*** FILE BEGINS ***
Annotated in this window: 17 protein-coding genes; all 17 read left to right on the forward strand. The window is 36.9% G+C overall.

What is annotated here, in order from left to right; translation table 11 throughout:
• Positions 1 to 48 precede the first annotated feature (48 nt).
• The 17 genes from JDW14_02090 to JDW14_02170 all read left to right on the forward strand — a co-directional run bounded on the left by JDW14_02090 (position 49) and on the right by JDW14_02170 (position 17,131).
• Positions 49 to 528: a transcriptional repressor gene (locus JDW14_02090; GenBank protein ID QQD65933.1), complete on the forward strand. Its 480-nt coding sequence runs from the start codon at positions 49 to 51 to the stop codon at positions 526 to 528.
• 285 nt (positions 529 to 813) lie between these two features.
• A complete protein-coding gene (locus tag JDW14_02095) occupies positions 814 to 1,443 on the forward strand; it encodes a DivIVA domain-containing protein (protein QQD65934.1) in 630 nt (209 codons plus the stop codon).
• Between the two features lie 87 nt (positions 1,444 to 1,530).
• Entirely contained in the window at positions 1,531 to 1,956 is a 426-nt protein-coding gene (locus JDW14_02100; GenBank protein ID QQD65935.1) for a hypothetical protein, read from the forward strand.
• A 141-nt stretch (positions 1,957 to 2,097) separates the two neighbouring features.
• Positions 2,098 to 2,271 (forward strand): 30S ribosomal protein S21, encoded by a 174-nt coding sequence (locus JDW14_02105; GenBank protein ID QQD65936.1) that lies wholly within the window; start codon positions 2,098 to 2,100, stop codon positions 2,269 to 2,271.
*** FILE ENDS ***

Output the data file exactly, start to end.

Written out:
Annotated in this window: 17 protein-coding genes; all 17 read left to right on the forward strand. The window is 36.9% G+C overall.

What is annotated here, in order from left to right; translation table 11 throughout:
• Positions 1 to 48 precede the first annotated feature (48 nt).
• The 17 genes from JDW14_02090 to JDW14_02170 all read left to right on the forward strand — a co-directional run bounded on the left by JDW14_02090 (position 49) and on the right by JDW14_02170 (position 17,131).
• Positions 49 to 528: a transcriptional repressor gene (locus JDW14_02090; GenBank protein ID QQD65933.1), complete on the forward strand. Its 480-nt coding sequence runs from the start codon at positions 49 to 51 to the stop codon at positions 526 to 528.
• 285 nt (positions 529 to 813) lie between these two features.
• A complete protein-coding gene (locus tag JDW14_02095) occupies positions 814 to 1,443 on the forward strand; it encodes a DivIVA domain-containing protein (protein QQD65934.1) in 630 nt (209 codons plus the stop codon).
• Between the two features lie 87 nt (positions 1,444 to 1,530).
• Entirely contained in the window at positions 1,531 to 1,956 is a 426-nt protein-coding gene (locus JDW14_02100; GenBank protein ID QQD65935.1) for a hypothetical protein, read from the forward strand.
• A 141-nt stretch (positions 1,957 to 2,097) separates the two neighbouring features.
• Positions 2,098 to 2,271 (forward strand): 30S ribosomal protein S21, encoded by a 174-nt coding sequence (locus JDW14_02105; GenBank protein ID QQD65936.1) that lies wholly within the window; start codon positions 2,098 to 2,100, stop codon positions 2,269 to 2,271.